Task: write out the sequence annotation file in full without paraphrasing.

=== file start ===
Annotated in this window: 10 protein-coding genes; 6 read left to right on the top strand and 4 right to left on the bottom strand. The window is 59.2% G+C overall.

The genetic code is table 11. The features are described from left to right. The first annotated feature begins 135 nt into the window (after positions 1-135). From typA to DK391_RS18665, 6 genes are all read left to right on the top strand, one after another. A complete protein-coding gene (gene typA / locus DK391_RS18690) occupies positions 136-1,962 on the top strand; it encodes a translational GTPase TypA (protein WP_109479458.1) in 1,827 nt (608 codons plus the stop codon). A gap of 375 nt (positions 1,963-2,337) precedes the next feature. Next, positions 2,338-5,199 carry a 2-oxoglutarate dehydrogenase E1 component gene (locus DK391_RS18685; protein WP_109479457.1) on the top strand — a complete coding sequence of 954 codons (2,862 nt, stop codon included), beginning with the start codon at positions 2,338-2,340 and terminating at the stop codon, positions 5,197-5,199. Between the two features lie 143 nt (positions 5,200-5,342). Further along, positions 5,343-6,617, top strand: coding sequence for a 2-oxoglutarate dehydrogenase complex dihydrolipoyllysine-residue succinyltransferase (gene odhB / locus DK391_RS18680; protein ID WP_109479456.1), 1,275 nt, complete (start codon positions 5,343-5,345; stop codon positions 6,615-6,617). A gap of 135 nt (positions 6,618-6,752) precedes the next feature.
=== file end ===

Annotated in this window: 10 protein-coding genes; 6 read left to right on the top strand and 4 right to left on the bottom strand. The window is 59.2% G+C overall.

The genetic code is table 11. The features are described from left to right. The first annotated feature begins 135 nt into the window (after positions 1-135). From typA to DK391_RS18665, 6 genes are all read left to right on the top strand, one after another. A complete protein-coding gene (gene typA / locus DK391_RS18690) occupies positions 136-1,962 on the top strand; it encodes a translational GTPase TypA (protein WP_109479458.1) in 1,827 nt (608 codons plus the stop codon). A gap of 375 nt (positions 1,963-2,337) precedes the next feature. Next, positions 2,338-5,199 carry a 2-oxoglutarate dehydrogenase E1 component gene (locus DK391_RS18685; protein WP_109479457.1) on the top strand — a complete coding sequence of 954 codons (2,862 nt, stop codon included), beginning with the start codon at positions 2,338-2,340 and terminating at the stop codon, positions 5,197-5,199. Between the two features lie 143 nt (positions 5,200-5,342). Further along, positions 5,343-6,617, top strand: coding sequence for a 2-oxoglutarate dehydrogenase complex dihydrolipoyllysine-residue succinyltransferase (gene odhB / locus DK391_RS18680; protein ID WP_109479456.1), 1,275 nt, complete (start codon positions 5,343-5,345; stop codon positions 6,615-6,617). A gap of 135 nt (positions 6,618-6,752) precedes the next feature.